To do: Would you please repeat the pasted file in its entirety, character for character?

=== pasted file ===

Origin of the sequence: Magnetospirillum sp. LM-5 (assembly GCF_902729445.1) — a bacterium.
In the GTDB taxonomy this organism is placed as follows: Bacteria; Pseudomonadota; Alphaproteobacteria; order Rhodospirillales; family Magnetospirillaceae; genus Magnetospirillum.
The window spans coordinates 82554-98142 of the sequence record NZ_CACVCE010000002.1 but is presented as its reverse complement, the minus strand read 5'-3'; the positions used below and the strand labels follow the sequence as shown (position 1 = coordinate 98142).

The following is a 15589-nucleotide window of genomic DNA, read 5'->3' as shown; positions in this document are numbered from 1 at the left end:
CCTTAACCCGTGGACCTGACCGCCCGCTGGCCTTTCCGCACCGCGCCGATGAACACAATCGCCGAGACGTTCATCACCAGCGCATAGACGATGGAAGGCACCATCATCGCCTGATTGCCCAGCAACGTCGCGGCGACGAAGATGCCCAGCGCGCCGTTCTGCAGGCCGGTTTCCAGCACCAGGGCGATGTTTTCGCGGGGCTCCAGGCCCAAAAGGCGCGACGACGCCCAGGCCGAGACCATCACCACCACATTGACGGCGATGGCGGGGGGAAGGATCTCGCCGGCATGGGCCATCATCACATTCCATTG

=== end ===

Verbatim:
Origin of the sequence: Magnetospirillum sp. LM-5 (assembly GCF_902729445.1) — a bacterium.
In the GTDB taxonomy this organism is placed as follows: Bacteria; Pseudomonadota; Alphaproteobacteria; order Rhodospirillales; family Magnetospirillaceae; genus Magnetospirillum.
The window spans coordinates 82554-98142 of the sequence record NZ_CACVCE010000002.1 but is presented as its reverse complement, the minus strand read 5'-3'; the positions used below and the strand labels follow the sequence as shown (position 1 = coordinate 98142).

The following is a 15589-nucleotide window of genomic DNA, read 5'->3' as shown; positions in this document are numbered from 1 at the left end:
CCTTAACCCGTGGACCTGACCGCCCGCTGGCCTTTCCGCACCGCGCCGATGAACACAATCGCCGAGACGTTCATCACCAGCGCATAGACGATGGAAGGCACCATCATCGCCTGATTGCCCAGCAACGTCGCGGCGACGAAGATGCCCAGCGCGCCGTTCTGCAGGCCGGTTTCCAGCACCAGGGCGATGTTTTCGCGGGGCTCCAGGCCCAAAAGGCGCGACGACGCCCAGGCCGAGACCATCACCACCACATTGACGGCGATGGCGGGGGGAAGGATCTCGCCGGCATGGGCCATCATCACATTCCATTG